Publications

 

Water Harvesting in Sub-Saharan Africa

The results of the water harvesting technologies revisits carried out in the first phase of the WHaTeR project, together with contributions from other scientific sources, formed the basis for the publication of this book. Water Harvesting in Sub-Saharan Africa is the first spin-off of the WHaTeR project (http://whater.eu/).

Edited by: William Critchley and John Gowing

Produced by: VU University Amsterdam in collaboration with the consortium partners of the EU-FP7 WHaTeR project.

Published by: Earthscan – Routledge, November 2012

Summary: Agriculture in Sub-Saharan Africa is constrained by highly variable rainfall, frequent drought and low water productivity. There is an urgent need, heightened by climate change, for appropriate technologies to address this problem through managing and increasing the quantity of water on farmers’ fields – water harvesting. This book defines water harvesting as a set of approaches which occupy an intermediate position along the water-management spectrum extending from in situ moisture conservation to irrigated agriculture. They generally comprise small-scale systems that induce, collect, store and make use of local surface runoff for agriculture. The authors review development experience and set out the state of the art of water harvesting for crop production and other benefits in Sub-Saharan Africa. This includes an assessment of water harvesting schemes that were initiated two or three decades ago when interest was stimulated by the droughts of the 1970s and 1980s. These provide lessons to promote sustainable development of dryland agriculture in the face of changing environmental conditions. Case studies from eight countries across Sub-Saharan Africa provide the evidence base. Each follows a similar format and is based on assessments conducted in collaboration with in-country partners, with a focus on attempts to promote adoption of water harvesting, both horizontally (spread) and vertically (institutionalization). Introductory cross-cutting chapters as well as an analytical conclusion are also included.

About the book: "This important and timely book addresses one of the most critical issues related to water and food security – enhancing the role of rainfed agriculture... The book addresses the vital question of how to make this happen, and thus provides critical information to practitioners and researchers. The authors argue that there is little time to waste; and while more research is certainly valuable, enough is known to go forward with confidence. That surely is an important message" – from the forward by David Molden, Director General ICIMOD and leader of the Comprehensive Assessment of Water Management in Agriculture.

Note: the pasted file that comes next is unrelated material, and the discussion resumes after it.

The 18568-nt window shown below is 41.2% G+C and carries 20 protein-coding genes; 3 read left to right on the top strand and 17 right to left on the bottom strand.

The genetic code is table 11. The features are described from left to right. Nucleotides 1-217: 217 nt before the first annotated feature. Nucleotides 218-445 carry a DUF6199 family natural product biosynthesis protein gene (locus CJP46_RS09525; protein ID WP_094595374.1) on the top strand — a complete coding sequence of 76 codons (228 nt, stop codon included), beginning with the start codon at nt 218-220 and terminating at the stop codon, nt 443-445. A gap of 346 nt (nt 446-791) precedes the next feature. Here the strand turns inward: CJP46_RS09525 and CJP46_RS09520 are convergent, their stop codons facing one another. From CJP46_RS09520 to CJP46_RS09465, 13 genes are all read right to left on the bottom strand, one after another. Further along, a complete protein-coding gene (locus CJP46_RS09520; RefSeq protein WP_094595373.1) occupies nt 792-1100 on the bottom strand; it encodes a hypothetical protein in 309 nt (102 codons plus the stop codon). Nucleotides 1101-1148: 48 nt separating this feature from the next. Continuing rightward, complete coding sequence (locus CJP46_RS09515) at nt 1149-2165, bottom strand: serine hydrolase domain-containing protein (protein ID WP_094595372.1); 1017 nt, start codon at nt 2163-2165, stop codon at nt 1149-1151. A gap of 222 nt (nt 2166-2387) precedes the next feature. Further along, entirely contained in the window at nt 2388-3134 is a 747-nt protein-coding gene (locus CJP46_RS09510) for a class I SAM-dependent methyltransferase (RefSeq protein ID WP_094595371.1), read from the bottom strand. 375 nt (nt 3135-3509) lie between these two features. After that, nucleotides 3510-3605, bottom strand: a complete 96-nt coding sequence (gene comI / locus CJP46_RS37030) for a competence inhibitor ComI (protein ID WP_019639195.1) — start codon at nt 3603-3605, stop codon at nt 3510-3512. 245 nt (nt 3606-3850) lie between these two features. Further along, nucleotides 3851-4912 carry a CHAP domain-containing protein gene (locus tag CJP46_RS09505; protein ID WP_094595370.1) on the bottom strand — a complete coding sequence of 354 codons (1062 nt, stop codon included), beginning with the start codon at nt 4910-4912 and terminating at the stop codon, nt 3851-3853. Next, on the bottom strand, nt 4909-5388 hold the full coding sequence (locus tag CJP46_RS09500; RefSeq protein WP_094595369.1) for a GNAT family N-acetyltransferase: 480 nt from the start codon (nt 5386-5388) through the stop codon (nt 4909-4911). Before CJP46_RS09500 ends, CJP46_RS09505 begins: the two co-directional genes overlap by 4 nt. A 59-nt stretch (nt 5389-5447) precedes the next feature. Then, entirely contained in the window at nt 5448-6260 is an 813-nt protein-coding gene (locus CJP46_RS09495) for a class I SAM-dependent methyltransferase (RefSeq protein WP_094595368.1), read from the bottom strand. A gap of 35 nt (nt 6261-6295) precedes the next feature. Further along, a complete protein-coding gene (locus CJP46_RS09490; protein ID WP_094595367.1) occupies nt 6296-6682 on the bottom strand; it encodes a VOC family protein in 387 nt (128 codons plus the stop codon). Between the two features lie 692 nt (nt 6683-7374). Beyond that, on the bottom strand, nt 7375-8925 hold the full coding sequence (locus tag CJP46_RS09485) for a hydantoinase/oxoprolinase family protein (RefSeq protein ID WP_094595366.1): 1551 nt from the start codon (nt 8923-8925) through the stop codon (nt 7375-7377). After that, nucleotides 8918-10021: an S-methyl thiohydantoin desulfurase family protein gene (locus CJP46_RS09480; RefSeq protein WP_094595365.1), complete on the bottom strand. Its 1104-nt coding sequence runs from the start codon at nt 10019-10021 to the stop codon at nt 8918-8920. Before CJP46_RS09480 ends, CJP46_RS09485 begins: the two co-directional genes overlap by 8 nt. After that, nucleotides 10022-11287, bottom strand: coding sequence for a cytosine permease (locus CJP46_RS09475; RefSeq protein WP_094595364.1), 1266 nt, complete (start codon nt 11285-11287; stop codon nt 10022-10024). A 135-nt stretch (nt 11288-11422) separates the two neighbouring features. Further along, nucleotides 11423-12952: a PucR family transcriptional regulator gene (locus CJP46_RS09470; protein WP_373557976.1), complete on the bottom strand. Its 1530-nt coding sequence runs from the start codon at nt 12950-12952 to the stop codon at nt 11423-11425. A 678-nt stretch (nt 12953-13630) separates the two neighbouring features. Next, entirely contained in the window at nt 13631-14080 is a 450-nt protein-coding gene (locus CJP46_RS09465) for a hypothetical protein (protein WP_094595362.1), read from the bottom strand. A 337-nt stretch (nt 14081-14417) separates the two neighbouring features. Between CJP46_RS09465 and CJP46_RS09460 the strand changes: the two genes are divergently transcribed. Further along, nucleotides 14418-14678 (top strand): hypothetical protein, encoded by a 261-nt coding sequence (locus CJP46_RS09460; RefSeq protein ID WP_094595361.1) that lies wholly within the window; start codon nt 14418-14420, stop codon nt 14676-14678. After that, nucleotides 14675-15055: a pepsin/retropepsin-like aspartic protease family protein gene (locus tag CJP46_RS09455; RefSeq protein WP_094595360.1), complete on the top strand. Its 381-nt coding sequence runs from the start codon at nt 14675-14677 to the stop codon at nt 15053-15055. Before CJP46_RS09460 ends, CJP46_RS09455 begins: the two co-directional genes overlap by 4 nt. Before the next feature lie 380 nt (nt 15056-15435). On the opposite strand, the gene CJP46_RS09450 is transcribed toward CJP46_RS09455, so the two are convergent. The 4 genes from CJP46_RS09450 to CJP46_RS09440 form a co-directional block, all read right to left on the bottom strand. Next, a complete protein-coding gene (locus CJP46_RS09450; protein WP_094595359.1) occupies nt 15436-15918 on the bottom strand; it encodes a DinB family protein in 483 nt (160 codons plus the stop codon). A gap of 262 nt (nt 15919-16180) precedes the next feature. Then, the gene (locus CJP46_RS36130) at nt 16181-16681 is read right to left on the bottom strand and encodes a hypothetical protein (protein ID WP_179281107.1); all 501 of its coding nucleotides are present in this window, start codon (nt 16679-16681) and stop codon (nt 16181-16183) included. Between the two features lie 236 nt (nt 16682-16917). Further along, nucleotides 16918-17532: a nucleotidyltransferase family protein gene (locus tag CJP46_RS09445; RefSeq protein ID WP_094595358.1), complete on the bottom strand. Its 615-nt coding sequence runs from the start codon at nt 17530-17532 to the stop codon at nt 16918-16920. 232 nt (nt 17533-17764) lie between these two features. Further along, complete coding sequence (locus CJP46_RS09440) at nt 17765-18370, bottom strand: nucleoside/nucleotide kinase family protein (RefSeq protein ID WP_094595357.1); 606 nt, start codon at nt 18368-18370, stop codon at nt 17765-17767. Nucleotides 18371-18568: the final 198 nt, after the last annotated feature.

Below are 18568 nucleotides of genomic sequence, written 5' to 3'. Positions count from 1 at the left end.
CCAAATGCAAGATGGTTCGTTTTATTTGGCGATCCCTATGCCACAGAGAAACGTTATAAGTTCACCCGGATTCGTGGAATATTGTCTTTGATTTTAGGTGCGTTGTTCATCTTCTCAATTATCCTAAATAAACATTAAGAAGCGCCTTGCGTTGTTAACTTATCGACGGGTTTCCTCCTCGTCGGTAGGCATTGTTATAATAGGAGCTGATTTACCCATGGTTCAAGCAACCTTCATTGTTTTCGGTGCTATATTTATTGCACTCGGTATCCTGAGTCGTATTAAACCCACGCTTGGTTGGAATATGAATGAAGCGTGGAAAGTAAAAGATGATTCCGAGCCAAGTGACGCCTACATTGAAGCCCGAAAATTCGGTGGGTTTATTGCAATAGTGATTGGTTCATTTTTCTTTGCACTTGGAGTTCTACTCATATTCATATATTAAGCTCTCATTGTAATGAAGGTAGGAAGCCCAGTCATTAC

Journal article

 

Authors: Ralph Lasage, Jeroen Aerts, Peter Verburg  and Alemu Seifu Sileshi

Journal: Mitigation and Adaptation Strategies for Global Change

The role of small scale sand dams in securing water supply under climate change in Ethiopia

Abstract: Community-based water storage in semi arid areas can help to adapt to climate change and mitigate household water shortages. Since little is known on the downstream effects of local water storage, this study employs a water balance model to perform a catchment scale assessment of upscaling local scale water storage in sand dams. The impacts of increasing water storage is evaluated under current climate conditions and future climate change scenarios. Survey information is used to estimate current and future water demand and assess the benefits derived from current sand dams in the Ethiopian study area. Using an indicator of the environmental flow concept, downstream hydrological impacts are simulated for different scenarios. Storage by 613 dams, supplying water to 555,000 people, has no impact on environmental flow downstream of the sand dams. Storage by 2190 dams leads to a modest increase in the number of months with low flow (4 to 9 %). Projected climate change leads to a larger increase in the number of low flow months of 0 to 29 %. Joint climate change and maximum storage scenarios cause an increase in low flow months from 4 to 50 %. Under the most extreme climate change projection 4.5 % of the wet season discharge is stored in sand dams. Because of the local benefits of improved water supply and the acceptable range of downstream impacts, sand dams appear to be a viable way for supplying drinking water in this catchment as well as in other semi-arid regions with similar conditions.